July 2, 2013
Nature continues to inspire the works of man, providing new fabrication ideas and changing how we produce materials. The shape of wings on a bird inspired our plane, and soon the biology of the octopus could change how we travel on water. The Fraunhofer Institute has been studying octopods to determine the natural mechanisms that allow the creatures to swim and, more specifically, how they manage to create a quick burst of speed when they need to make a quick getaway.
Generally, octopi kind of meander along the bottom of the ocean by pulling themselves along with their multiple arms. When startled or attacked, an octopus sucks water into its mantle. The water is then squirted back out behind the octopus to propel it away from the source of trouble. Direction is determined by altering the funnel through which water travels.
“Squids use this type of movement mainly if they are trying to flee suddenly and quickly. The system is simple, but effective. When they use it, the octopods can speed up considerably over short distances,” said Andreas Fischer, an engineer at the Fraunhofer Institute in Stuttgart. “We have integrated this propulsion principle into our underwater actuators: four elastomer balls with mechanical inner workings create propulsion by pumping water.”
To operate, water is drawn into an elastomer ball through an opening which is equipped with a recirculation valve to keep the water from escaping. A motor pump then operates a hydraulic piston, which flexes the mechanical version of an octopuses’ muscle, pushing the water back out of the ball. The system provides enough propulsion to maneuver small watercraft, including water sports equipment such as jet skis, and could also be used as a swim aid for divers.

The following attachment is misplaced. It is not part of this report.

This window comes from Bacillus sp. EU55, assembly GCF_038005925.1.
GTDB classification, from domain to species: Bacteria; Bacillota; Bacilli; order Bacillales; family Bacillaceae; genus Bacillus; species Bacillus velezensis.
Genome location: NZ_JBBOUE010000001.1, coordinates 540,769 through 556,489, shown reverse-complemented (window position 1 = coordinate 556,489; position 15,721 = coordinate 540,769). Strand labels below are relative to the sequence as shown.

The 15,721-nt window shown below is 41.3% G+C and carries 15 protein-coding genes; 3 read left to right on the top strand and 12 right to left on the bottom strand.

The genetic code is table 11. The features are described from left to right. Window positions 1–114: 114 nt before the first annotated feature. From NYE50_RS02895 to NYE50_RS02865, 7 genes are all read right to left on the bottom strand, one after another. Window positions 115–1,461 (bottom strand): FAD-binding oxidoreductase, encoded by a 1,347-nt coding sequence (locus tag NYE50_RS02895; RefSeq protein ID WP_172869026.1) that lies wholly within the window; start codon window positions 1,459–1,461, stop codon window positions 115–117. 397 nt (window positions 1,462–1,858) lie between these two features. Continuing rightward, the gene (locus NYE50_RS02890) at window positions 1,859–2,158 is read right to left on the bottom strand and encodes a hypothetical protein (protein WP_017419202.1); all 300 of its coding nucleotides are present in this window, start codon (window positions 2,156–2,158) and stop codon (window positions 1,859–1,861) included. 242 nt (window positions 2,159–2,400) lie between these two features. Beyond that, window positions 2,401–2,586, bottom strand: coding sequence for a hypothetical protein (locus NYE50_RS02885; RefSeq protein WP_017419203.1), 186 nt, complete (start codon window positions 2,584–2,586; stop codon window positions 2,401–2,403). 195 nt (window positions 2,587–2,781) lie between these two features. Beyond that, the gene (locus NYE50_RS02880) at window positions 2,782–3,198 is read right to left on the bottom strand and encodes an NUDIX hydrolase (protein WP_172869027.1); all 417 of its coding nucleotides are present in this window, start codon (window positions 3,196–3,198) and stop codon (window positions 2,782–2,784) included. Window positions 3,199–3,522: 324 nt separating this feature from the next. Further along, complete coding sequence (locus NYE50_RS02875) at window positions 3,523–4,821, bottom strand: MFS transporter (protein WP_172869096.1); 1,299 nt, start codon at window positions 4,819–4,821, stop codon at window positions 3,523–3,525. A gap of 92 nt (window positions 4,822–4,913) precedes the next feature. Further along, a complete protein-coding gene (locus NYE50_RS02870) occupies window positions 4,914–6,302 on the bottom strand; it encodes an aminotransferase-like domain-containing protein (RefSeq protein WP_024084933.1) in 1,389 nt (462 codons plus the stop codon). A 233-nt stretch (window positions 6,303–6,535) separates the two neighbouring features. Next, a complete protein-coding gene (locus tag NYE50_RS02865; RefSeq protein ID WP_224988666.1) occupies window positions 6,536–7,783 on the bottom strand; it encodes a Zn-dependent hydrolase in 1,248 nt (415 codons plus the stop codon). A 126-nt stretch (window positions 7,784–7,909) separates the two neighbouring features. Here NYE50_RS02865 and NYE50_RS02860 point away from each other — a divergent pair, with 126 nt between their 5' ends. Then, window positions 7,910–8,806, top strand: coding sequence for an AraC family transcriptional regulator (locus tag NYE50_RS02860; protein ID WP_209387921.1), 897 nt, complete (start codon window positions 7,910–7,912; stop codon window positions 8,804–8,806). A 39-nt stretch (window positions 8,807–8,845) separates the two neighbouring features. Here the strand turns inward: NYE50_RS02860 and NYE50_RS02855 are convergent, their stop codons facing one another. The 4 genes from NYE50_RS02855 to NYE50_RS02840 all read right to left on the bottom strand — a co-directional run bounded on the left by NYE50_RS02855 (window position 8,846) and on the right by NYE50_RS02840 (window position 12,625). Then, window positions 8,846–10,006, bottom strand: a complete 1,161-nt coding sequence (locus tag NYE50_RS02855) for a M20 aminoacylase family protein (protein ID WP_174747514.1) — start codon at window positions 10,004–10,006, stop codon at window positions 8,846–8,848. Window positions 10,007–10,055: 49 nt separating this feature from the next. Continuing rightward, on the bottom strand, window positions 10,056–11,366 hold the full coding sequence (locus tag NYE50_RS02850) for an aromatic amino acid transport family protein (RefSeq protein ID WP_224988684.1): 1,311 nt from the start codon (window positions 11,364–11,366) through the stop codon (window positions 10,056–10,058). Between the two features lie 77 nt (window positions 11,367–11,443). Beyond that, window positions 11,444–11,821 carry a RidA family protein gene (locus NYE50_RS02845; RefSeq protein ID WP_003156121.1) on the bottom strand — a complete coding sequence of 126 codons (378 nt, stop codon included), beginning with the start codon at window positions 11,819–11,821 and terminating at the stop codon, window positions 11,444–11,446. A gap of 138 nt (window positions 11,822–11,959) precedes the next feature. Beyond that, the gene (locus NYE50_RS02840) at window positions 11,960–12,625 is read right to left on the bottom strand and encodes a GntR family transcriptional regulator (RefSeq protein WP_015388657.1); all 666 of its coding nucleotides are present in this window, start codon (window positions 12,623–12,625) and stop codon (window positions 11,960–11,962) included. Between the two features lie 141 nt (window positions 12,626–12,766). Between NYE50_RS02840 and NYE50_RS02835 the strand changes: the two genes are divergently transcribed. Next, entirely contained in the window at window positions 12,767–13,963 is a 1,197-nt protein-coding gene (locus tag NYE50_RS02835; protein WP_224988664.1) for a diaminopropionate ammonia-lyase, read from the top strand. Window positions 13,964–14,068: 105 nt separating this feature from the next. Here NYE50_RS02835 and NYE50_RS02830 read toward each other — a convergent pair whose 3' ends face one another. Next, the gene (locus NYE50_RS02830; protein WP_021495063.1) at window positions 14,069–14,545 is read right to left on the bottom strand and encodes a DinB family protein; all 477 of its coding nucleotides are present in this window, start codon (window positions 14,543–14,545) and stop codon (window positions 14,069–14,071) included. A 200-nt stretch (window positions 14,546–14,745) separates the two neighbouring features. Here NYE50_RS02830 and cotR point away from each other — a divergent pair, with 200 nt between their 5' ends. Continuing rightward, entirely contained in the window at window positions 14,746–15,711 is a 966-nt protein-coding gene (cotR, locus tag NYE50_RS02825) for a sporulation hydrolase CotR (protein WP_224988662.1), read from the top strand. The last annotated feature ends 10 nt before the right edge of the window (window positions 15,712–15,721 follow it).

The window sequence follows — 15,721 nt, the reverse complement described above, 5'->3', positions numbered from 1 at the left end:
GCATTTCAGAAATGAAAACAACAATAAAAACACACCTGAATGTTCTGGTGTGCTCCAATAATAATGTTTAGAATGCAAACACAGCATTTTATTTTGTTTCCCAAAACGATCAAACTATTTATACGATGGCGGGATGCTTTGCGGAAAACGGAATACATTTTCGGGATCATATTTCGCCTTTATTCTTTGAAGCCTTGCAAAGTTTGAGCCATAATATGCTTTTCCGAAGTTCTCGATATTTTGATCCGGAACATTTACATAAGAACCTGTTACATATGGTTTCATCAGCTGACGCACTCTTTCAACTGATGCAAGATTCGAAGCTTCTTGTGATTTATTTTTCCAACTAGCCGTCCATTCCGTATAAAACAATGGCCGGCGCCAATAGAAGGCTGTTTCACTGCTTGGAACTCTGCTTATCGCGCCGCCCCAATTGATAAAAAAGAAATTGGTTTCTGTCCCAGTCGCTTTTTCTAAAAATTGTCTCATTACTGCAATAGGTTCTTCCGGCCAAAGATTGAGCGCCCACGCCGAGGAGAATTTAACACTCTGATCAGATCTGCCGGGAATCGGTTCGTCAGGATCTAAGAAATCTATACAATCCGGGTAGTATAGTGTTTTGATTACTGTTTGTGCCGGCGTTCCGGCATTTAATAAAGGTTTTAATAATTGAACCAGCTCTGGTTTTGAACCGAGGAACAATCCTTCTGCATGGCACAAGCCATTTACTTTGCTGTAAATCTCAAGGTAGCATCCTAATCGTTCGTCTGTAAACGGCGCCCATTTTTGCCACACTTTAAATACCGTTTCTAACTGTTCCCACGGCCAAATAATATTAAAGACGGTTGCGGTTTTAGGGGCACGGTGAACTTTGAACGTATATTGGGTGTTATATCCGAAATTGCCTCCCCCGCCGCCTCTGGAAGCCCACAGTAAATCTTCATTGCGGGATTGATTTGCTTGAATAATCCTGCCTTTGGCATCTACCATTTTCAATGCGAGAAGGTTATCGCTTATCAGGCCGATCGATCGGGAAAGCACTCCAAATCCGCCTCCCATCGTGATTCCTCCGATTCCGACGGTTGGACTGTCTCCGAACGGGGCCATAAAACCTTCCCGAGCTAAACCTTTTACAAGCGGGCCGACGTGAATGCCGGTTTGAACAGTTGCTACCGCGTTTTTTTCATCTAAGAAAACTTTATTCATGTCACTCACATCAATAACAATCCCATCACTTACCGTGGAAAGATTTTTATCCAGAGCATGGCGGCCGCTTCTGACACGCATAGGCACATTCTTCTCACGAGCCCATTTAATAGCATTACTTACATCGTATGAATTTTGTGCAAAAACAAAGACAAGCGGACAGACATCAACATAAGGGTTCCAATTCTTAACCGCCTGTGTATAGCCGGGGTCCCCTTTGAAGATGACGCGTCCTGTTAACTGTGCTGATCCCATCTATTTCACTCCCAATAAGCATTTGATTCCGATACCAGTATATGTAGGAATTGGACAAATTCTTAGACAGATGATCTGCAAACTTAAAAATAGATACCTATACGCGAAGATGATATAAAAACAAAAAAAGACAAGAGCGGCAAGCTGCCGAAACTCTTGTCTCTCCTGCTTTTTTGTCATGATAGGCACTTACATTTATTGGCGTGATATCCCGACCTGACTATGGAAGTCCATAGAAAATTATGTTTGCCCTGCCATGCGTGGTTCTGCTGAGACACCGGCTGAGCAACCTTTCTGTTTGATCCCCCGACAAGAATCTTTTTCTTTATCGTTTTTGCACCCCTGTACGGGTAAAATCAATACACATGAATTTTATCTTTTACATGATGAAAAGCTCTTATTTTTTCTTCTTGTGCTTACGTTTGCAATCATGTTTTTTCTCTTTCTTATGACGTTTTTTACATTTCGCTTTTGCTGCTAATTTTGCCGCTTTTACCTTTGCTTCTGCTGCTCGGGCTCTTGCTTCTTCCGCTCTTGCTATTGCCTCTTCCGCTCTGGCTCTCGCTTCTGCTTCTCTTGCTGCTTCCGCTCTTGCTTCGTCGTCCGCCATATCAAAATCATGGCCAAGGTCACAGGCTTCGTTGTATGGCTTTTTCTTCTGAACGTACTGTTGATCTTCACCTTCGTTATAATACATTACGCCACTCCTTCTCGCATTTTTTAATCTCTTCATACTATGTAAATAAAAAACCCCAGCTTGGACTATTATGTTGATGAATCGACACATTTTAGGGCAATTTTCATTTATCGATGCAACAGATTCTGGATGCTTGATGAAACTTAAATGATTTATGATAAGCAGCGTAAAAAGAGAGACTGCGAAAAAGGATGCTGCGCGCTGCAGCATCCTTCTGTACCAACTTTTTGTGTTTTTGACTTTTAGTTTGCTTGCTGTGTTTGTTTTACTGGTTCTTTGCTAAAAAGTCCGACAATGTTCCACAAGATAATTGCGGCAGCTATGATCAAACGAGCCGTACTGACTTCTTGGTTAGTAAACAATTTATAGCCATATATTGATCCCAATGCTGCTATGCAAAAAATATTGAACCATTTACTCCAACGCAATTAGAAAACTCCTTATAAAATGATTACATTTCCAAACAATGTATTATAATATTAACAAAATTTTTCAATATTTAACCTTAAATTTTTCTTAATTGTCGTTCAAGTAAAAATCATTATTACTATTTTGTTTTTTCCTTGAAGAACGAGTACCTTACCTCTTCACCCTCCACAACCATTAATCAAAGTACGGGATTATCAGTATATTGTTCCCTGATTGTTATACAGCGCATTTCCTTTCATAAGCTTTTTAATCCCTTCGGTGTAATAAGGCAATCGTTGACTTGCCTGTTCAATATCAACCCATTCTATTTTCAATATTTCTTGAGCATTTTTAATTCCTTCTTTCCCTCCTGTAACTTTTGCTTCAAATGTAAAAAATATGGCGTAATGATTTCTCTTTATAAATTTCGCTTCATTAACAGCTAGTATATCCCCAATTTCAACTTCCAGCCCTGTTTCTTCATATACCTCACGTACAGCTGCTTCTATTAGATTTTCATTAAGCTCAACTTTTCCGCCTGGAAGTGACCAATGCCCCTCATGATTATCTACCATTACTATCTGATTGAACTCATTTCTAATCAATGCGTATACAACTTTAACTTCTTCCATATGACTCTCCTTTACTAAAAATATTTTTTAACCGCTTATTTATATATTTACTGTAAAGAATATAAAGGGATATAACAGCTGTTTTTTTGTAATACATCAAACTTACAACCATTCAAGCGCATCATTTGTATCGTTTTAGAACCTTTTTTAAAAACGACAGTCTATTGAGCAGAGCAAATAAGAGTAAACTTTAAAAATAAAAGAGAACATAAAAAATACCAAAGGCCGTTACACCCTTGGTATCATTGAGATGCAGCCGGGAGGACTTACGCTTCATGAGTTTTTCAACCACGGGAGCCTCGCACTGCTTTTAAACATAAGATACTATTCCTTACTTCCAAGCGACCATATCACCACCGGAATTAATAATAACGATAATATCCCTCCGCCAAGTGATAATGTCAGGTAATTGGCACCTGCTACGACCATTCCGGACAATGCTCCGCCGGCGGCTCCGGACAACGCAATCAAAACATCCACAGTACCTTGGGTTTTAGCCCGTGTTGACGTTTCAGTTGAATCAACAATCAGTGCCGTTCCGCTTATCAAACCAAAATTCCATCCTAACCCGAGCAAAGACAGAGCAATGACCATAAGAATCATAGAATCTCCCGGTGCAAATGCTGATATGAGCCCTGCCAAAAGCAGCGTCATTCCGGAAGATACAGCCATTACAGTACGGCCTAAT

Each 20x6 cm plastic ball is manufactured in one piece using additive manufacturing (AM), and, more specifically material extrusion. AM allows for the type of complex internal geometries required for the project. Use of AM also allows the potential to scale up the system for use on larger vessels. The research team at Fraunhofer chose materials such as polyurethane for its flexibility and durability.
In addition to being far quieter than traditional motor engines, the octopus-inspired propulsion system is also easier on sea life, or unfortunate humans that might fall overboard. This system of propulsion would also be much less expensive to repair or replace, requiring a single AM-built part in place of multiple mechanical bits and pieces.
Below you’ll find a short video about octopi.
Source: Fraunhofer Institute
Subscribe to our FREE magazine,FREE email newsletters or both!
About the AuthorJohn Newman
John Newman is a Digital Engineering contributor who focuses on 3D printing. Contact him via [email protected] and read his posts on Rapid Ready Technology.Follow DE